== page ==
Reading the reviews of your book can be a little scary. At least at the beginning. The first review of Blood Work that came out was from Publishers Weekly, which is read pretty much by anyone who is anyone in the publishing business. It was a starred review – which is the equivalent of a huge double thumbs up. To say I was happy and relieved would be an understatement.
But there’s always the fear that maybe the first good review is a fluke. Maybe the reviewer was confused and thought they were reviewing a different book. Maybe they were in an unusually good mood when they wrote up the review. Or, hey, maybe they were just drunk…
Other reviews have come out since PW, and they have also been great. That helps take the sting out of one review in a small regional paper that called the book “mostly engaging.” For some reason, that “mostly” kept ringing loudly in my ears like in a story by Edgar Allen Poe…until a friend told me to cease and desist. She started quoting other bits of the review that were very praiseworthy. Authors can sure create their own special type of neurotic hell.
And then, there are some reviews that are just beautiful – not just because it’s a delight to know that another person enjoyed your book, but because the reviews themselves are just beautifully written.
This recent one from the Barnes & Noble Review by Paul Di Filippo was one of them. It’s crisp and to the point…but also laden with vibrant adjectives that made this girl blush.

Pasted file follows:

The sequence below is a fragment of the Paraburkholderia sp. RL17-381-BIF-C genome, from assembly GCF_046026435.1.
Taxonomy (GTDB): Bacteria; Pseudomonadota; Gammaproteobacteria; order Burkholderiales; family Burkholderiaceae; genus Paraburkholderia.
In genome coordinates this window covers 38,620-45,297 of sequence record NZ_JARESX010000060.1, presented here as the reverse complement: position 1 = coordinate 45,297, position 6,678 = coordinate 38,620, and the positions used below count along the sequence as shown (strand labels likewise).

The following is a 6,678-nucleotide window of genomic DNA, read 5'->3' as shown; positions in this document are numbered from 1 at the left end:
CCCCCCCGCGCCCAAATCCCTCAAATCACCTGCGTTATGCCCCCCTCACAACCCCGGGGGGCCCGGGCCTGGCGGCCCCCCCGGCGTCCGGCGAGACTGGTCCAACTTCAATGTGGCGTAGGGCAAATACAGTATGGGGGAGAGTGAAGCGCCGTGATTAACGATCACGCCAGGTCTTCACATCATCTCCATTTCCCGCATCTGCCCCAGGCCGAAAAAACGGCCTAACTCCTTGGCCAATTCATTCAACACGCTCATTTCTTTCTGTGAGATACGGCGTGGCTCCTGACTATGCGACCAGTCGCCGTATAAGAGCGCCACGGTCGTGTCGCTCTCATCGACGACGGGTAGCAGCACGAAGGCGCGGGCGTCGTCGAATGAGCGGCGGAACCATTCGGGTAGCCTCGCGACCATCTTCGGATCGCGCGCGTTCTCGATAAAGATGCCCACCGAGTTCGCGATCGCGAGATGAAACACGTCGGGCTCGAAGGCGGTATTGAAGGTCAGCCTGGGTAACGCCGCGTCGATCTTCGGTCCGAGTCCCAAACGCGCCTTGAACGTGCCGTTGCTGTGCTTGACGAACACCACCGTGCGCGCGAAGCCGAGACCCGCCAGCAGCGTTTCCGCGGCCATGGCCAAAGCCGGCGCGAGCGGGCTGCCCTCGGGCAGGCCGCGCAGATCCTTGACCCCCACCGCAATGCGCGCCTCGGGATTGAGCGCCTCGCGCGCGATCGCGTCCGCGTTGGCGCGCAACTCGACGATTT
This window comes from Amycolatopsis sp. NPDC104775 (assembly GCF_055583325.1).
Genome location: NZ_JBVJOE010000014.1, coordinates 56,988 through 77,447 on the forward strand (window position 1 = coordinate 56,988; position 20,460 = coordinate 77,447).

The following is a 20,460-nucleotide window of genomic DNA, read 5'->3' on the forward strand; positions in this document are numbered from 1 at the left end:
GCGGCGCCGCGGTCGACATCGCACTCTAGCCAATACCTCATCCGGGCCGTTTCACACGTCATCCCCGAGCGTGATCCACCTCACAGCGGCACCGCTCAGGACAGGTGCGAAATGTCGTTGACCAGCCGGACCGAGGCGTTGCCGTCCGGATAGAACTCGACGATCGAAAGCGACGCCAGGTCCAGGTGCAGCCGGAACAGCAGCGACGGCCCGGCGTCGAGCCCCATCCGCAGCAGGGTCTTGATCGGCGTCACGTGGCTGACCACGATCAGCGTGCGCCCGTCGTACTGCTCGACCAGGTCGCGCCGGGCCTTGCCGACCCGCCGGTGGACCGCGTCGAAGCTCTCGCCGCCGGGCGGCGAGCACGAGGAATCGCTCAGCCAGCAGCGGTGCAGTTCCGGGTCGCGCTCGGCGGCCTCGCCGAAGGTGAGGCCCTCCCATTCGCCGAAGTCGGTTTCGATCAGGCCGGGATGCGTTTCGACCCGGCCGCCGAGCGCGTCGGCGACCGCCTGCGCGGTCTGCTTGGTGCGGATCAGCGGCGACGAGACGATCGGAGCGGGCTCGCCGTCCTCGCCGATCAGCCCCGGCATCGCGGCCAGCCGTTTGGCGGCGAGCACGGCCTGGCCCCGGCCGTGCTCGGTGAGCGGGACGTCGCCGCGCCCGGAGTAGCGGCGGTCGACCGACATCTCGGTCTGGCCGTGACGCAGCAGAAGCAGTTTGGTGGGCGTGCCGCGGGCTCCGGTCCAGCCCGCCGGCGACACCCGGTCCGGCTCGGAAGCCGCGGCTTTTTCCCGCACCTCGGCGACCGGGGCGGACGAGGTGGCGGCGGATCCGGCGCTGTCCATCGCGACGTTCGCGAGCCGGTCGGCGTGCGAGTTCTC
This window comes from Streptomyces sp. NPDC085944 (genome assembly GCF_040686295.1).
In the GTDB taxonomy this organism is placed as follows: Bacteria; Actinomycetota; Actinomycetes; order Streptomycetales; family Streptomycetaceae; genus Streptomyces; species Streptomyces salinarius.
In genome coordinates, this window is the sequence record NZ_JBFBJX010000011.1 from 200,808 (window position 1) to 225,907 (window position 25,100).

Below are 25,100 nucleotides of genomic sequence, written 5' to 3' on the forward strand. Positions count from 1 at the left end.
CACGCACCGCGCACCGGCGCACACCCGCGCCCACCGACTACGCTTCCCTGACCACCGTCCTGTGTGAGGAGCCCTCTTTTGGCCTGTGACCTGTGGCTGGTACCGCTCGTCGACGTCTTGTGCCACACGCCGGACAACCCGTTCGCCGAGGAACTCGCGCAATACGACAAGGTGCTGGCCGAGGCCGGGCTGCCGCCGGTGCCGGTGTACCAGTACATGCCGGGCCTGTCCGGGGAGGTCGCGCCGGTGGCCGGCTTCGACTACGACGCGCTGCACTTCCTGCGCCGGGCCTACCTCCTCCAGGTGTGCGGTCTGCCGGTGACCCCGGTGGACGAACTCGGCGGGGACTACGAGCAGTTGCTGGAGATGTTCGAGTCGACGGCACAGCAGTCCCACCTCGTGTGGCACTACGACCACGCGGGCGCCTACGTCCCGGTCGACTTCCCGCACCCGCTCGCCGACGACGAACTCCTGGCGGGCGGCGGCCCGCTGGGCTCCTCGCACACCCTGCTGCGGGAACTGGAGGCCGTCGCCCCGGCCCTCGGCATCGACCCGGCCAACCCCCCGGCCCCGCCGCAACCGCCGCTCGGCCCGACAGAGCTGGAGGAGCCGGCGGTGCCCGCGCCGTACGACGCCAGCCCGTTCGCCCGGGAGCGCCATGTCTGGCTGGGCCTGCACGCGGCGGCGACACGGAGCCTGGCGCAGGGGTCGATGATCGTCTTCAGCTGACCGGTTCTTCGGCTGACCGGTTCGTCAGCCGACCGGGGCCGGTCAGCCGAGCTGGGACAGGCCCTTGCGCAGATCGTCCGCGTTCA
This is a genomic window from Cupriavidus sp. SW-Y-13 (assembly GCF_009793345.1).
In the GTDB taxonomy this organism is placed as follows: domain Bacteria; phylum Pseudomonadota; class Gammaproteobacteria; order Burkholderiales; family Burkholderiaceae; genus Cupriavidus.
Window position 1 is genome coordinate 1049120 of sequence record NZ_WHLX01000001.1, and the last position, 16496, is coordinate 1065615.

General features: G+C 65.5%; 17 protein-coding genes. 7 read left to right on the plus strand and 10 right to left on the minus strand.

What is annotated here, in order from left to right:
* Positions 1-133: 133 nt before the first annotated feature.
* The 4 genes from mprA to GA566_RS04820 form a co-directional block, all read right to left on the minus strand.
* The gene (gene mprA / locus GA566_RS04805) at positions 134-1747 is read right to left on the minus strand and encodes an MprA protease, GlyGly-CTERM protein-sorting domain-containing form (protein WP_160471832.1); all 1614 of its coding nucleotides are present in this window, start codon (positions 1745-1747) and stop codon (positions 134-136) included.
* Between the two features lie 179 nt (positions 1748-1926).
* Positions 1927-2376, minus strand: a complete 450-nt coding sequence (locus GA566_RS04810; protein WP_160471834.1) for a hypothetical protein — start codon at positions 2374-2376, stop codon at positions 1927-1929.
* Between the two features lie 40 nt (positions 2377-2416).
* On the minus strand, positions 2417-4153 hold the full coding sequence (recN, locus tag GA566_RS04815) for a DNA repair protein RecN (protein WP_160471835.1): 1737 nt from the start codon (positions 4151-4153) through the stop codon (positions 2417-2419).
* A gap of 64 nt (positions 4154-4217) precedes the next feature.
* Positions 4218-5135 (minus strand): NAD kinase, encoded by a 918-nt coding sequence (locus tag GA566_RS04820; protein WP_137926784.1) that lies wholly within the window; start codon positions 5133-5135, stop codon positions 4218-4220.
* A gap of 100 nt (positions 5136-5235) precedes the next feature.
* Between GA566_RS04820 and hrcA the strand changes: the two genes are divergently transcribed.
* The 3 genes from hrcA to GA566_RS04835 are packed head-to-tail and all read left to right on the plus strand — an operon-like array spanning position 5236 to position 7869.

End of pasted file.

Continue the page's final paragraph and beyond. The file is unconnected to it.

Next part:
Another gorgeous one was from the New Scientist, written by Paul Collins. What I loved about it was how the reviewer added new material to the topic. I mentioned in passing Thomas Shadwell’s The Virtuoso in the book. Collins expanded on Shadwell’s play and used it as a frame for a discussion of the larger arguments of Blood Work. He essentially included what I wanted to include, but couldn’t figure out how. And he did it better than I would ever have.
And finally, the Boston Globe review by Michael Washburn. Some of you may know that my first book was on science, medicine and the early fairy tale (which was not for kids, filled as they were with sex and violence). I just love how this review opens. And of course, the praise Washburn generously offers for Blood Work could not be more appreciated.
I have reviewed books for the San Francisco Chronicle and other publications. I know how much work it is. I also know how little these writers are getting for the number of hours that they have to put in, first, reading the whole book carefully and, then, writing the review. And when the reviews are as nicely written as these, you know that each has a love of the craft. What a treat to have my own writing framed so beautifully with the words of other, more talented authors. Truly grateful.